The cost- effectiveness of hepatitis C virus (HCV) screening and treatment was examined in low-income, primarily Hispanic baby boomers born 1945- 1965 using a Markov model of the natural history of HCV. The model was parameterized using costs and diagnostic data from 2008- 2016 and from literature on disease progression and effectiveness of screening and treatment using direct acting anti- viral (DAA) therapy. The incremental cost- effectiveness ratio (ICER) was computed from the perspective of Medicare as payer, calculated over 20 years, and discounted at 3% per year. In the base case, HCV screening cost $3,334 versus $3,797 for no screening, and yielded more quality- adjusted life years (QALYs; 14.08 vs 13.96, respectively). The ICER for screening was still less than $20,000 per additional QALY with drug costs up to $100,000. Among low-income Hispanics, HCV screening was less costly for Medicare and more effective than no screening under most assumptions. This analysis supports investment in screening and treatment in Hispanics.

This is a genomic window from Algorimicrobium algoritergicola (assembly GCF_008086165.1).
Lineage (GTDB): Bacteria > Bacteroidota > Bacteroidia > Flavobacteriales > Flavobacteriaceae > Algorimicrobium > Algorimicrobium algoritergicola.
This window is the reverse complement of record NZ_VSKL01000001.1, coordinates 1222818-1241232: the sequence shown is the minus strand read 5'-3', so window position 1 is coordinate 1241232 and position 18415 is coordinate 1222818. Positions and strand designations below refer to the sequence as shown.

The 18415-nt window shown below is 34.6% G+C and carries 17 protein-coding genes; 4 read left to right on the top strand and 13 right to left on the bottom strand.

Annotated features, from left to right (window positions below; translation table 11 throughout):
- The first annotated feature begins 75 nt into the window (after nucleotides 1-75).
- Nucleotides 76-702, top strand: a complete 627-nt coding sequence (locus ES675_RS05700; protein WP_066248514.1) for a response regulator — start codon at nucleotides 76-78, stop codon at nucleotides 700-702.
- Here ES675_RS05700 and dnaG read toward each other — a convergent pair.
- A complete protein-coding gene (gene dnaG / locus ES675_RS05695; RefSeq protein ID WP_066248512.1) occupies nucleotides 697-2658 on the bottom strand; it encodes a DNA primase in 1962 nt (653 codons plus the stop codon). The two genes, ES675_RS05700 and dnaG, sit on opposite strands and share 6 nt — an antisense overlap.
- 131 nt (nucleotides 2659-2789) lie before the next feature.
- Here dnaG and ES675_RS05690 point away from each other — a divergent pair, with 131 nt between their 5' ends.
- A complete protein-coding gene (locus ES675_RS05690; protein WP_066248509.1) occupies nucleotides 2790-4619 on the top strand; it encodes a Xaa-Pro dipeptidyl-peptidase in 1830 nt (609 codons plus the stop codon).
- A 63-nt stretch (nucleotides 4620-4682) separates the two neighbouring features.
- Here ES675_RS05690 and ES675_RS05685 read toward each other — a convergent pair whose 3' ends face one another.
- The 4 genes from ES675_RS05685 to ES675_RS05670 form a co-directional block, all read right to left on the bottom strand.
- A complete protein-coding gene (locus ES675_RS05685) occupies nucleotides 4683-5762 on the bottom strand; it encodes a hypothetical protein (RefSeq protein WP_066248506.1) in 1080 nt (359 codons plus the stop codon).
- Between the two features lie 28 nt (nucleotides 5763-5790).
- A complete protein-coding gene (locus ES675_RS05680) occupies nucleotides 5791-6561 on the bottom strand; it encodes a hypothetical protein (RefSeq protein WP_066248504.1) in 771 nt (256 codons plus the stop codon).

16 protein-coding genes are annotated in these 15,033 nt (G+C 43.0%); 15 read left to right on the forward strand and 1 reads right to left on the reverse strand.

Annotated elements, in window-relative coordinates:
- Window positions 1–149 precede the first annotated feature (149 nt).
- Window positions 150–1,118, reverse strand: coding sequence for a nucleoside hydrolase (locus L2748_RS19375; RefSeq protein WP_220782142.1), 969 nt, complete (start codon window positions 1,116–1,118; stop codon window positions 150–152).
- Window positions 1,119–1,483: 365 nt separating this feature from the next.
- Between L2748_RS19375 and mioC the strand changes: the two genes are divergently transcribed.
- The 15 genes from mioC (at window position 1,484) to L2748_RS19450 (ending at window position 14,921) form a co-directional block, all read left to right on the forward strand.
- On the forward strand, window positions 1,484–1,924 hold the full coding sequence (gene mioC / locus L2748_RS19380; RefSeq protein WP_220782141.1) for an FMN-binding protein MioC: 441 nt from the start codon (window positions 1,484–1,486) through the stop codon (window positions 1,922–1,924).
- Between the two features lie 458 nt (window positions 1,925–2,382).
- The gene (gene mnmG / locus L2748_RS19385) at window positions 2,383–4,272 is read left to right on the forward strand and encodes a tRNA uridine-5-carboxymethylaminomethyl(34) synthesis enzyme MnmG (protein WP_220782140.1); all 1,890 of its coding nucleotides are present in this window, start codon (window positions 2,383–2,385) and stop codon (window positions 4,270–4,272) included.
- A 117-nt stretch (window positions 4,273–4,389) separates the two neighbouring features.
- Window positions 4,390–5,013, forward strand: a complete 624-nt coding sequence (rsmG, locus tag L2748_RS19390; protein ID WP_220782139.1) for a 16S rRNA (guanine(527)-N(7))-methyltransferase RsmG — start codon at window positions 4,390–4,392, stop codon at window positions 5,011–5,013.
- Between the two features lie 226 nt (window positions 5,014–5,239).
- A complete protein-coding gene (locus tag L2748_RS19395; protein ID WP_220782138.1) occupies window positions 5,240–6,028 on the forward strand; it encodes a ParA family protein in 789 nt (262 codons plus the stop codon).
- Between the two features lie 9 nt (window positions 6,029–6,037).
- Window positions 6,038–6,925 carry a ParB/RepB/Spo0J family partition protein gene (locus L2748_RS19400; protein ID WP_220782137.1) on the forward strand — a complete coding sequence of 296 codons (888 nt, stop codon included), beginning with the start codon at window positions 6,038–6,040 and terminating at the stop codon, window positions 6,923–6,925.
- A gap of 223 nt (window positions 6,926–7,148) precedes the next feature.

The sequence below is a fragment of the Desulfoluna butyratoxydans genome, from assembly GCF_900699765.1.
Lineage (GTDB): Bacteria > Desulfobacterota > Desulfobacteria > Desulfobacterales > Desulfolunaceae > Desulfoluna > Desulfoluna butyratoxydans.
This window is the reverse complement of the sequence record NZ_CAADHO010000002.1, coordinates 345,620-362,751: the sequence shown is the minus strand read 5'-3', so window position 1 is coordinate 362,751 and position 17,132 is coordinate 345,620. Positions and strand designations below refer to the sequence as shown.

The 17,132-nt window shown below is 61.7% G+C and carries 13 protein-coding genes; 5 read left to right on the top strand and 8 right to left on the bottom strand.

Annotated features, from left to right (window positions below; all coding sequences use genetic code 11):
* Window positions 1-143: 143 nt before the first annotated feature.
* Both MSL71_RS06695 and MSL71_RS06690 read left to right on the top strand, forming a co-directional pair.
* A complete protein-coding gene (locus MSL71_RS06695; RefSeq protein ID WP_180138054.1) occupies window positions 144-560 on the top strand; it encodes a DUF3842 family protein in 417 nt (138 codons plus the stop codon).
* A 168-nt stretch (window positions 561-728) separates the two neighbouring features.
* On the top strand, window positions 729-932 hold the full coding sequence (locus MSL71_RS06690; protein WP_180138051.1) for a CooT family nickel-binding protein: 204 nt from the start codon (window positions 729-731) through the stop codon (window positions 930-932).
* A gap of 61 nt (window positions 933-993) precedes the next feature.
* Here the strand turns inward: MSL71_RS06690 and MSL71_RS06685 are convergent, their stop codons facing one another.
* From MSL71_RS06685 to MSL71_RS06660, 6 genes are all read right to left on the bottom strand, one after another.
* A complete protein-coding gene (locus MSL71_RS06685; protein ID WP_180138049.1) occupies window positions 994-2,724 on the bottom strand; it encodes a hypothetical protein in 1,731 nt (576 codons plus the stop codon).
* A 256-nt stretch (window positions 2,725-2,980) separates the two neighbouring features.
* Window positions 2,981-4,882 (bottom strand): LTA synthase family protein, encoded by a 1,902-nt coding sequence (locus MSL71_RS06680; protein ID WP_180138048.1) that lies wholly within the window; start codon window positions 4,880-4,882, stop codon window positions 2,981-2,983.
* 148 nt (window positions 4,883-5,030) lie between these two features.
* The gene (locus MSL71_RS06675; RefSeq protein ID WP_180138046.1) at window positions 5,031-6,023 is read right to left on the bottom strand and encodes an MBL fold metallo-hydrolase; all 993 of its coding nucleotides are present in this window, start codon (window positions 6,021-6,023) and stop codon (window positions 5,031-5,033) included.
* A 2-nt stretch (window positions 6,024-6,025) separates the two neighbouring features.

|Original language||English (US)|
|Number of pages||15|
|Journal||Journal of Health Care for the Poor and Underserved|
|State||Published - Aug 2019|
All Science Journal Classification (ASJC) codes
- Public Health, Environmental and Occupational Health